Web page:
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Food to Geocache with...


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I was wondering... On a long day of Geocaching, what do you bring to snack on?

You know what I'm talking about. When you and a friend or just alone are going for that 10-30 or more caching kind of day, what do you bring? Or do you just reply on the road and local stores?

 

My answer is a thermos full of homemade coffee latte and altoids....?

 

Is that strange?

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I would never have thought that altoids and coffee latte went together! Whatever floats your boat! :D

 

I like jerky. You can chew on it for awhile, so it's not like you just down it quickly (because there isn't that much jerky in a bag sometimes).

 

I don't always carry jerky, but I always carry energy bars, like Power Bars or Clif Bars. If I do a lot of hiking (I haven't gotten that many geocaches yet) then I like to have the energy bars to snack on. If it's a hard hike, then I like the "recovery" Power Bars. They're supposed to do something for muscle repair and I think they might actually work :o

 

I always have water with me. If I feel like I've done some exertion, then I like Gatorade.

 

Other favorites for when I've gone out: Licorice, suckers, sunflower seeds, cashews, and cheese & crackers :) Gotta make sure the crackers don't get smashed though :laughing: Cheese & crumbs kinda sucks.

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I was wondering... On a long day of Geocaching, what do you bring to snack on?

You know what I'm talking about. When you and a friend or just alone are going for that 10-30 or more caching kind of day, what do you bring? Or do you just reply on the road and local stores?

Bolding Mine....

 

10-30 caches is a couple hour trip for me..... Now for a long day of caching.... we're talking several hundred miles so we pack cookies, water, apples.... and whatever else trips our triggers at fuel stops. :lol:

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My answer is a thermos full of homemade coffee latte and altoids....?

 

Is that strange?

 

Now that you've asked, yes, I think that's strange. Is that all you eat all day?

 

If it's a day-trip, for me, I bring bananas, apples, bagels with cheese or peanut butter/jam. And LOTS of water.

 

I know one geocacher in the top 5 on the most found list that subsists on two "foods":

crystal-light.jpg

 

148.jpg

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(because there isn't that much jerky in a bag sometimes)

 

In a bag? Like pre-made? Yuck. Jerky is easy -- even if you don't have a dehydrator.

 

London Broil Beef Jerky Recipe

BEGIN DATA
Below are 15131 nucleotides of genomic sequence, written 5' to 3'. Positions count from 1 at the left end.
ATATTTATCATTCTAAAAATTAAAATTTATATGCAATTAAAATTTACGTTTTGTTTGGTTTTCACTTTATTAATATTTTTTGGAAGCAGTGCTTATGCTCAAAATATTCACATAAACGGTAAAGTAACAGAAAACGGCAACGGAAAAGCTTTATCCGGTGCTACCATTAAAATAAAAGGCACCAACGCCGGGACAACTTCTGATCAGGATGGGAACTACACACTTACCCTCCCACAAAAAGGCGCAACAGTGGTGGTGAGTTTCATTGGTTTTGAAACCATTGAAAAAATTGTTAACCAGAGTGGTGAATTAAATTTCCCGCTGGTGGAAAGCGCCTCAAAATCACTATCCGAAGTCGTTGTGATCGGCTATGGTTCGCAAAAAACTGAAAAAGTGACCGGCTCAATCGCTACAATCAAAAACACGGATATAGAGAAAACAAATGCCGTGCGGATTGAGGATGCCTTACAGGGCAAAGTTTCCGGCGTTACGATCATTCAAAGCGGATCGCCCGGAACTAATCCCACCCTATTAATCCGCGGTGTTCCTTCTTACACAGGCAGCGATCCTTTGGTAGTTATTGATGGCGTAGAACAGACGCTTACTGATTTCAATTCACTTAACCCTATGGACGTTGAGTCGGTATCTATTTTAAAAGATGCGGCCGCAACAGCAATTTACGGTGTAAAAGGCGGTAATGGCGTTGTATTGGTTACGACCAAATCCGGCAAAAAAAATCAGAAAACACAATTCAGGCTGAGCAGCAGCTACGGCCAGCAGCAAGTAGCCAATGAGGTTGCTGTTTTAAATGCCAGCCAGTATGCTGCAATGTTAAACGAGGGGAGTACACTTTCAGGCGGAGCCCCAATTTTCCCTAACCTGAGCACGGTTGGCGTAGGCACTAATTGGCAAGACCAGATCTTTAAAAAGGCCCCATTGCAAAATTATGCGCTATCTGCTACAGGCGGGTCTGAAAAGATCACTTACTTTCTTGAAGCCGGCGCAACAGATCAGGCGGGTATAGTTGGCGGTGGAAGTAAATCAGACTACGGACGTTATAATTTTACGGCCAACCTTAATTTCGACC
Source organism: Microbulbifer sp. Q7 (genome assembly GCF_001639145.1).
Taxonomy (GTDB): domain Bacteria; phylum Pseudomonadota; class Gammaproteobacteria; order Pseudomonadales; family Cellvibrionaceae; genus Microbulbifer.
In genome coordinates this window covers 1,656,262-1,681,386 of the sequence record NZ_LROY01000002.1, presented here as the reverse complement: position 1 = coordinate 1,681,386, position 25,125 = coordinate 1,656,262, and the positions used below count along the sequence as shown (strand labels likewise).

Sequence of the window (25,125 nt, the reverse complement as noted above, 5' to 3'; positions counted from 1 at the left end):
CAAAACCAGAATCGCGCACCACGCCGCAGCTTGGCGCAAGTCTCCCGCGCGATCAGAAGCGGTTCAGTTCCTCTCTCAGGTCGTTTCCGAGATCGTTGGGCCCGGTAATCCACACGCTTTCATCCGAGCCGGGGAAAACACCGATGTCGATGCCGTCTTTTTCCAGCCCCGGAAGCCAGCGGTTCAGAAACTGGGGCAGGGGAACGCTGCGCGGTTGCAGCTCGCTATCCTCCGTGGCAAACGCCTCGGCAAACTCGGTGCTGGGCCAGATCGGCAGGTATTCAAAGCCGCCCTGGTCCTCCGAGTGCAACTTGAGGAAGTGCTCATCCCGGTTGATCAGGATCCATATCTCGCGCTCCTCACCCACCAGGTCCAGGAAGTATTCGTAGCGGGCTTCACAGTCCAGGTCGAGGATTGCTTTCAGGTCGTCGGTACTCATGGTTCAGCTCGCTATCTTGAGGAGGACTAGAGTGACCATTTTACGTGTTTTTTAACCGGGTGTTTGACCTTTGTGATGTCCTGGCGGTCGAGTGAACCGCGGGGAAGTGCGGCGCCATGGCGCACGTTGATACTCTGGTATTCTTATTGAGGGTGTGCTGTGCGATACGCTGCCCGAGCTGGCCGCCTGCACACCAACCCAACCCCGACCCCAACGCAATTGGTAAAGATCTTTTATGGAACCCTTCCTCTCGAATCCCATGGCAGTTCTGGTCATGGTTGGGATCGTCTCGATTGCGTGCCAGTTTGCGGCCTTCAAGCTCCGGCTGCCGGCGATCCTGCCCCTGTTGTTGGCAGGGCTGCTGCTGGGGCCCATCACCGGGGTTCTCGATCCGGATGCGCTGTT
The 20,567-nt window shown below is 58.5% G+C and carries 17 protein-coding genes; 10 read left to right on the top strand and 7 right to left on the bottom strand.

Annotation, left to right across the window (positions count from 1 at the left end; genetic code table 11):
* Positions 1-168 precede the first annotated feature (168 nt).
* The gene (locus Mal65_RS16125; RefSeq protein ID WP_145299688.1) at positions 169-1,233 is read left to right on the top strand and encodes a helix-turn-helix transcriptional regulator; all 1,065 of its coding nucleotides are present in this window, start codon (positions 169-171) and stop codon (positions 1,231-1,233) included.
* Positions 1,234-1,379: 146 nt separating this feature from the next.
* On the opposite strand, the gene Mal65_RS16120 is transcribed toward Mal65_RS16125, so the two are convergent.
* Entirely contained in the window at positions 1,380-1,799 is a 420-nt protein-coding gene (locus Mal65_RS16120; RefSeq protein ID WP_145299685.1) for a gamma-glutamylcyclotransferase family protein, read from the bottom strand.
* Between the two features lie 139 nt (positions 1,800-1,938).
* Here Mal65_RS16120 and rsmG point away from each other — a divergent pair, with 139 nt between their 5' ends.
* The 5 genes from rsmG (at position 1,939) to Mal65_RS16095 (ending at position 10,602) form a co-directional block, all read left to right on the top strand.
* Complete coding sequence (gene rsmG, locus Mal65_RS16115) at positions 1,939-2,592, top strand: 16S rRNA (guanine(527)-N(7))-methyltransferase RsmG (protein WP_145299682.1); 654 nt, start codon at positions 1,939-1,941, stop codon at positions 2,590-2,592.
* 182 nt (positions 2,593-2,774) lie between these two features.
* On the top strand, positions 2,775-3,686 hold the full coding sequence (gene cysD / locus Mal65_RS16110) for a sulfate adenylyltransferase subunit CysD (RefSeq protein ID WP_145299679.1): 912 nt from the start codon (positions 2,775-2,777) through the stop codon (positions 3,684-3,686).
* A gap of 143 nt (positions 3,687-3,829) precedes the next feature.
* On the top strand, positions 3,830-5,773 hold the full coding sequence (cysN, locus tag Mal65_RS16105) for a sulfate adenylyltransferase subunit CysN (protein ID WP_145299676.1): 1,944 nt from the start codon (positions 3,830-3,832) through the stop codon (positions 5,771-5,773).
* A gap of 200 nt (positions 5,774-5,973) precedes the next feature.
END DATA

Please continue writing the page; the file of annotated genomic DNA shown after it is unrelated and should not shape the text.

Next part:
2 lb London Broil

1/2 c Soy sauce

2 tb Worstershire sauce

2 ts Garlic powder

2 ts Onion powder

2 ts Fresly ground black pepper

2 ts Red pepper flakes, less for sissies

2 tb Liquid smoke

 

Freeze the London Broil or other lean roast. When ready to make jerky, remove the roast from the freezer and let partially thaw. When just able to slice, first remove all fat and then slice against the grain in thin (1/4 inch or less) slices. Cover the meat with the marinade, turn from time to time and let marinade overnight. In the morning line a shallow cookie sheet with a few layers of paper

towels.

 

Place on lower rack. Place upper rack in oven in top position and lower rack in lower position. Hang the beef slices from the upper rack with tooth picks above the paper towels. 6 hours at 160F average temp is about right.

 

If your oven is real tight, you might crack open the door a bit to allow the water vapor to escape.

 

(I don't do the hanging thing -- I just put it on cooling racks placed on cookie sheets. Works the same way. Although now, I use the same recipe in a dehydrator.)

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We hike, rarely caching together on C&Ds, so maybe we have more grub around than some.

We usually have a couple types of Access bars on us year-round. They're made with rice instead of wheat gluten like most trail bars and seem easier to digest.

In warmer weather, we'll usually add PopTarts or M&Ms peanuts.

Colder weather, we include dark chocolate, pepperoni and a couple of cheeses to keep the inner fireplace cooking.

I bring out the canister stove for coffee, tea and soup (or ramen noodles) on the longer hikes. Nice to have warm stuff on a cold day at a midway point.

Sometimes we'll include MREs in areas we've never been with extended distances as a just-in-case.

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I was wondering... On a long day of Geocaching, what do you bring to snack on?

You know what I'm talking about. When you and a friend or just alone are going for that 10-30 or more caching kind of day, what do you bring? Or do you just reply on the road and local stores?

 

My answer is a thermos full of homemade coffee latte and altoids....?

 

Is that strange?

Whatever fastfood the restaurant has that the cache i'm at lifting the lamp post cover at the parking lot.

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My answer is a thermos full of homemade coffee latte and altoids....?

 

Is that strange?

 

Now that you've asked, yes, I think that's strange. Is that all you eat all day?

 

If it's a day-trip, for me, I bring bananas, apples, bagels with cheese or peanut butter/jam. And LOTS of water.

 

I know one geocacher in the top 5 on the most found list that subsists on two "foods":

crystal-light.jpg

 

148.jpg

crystal light container makes good geocache after its gone.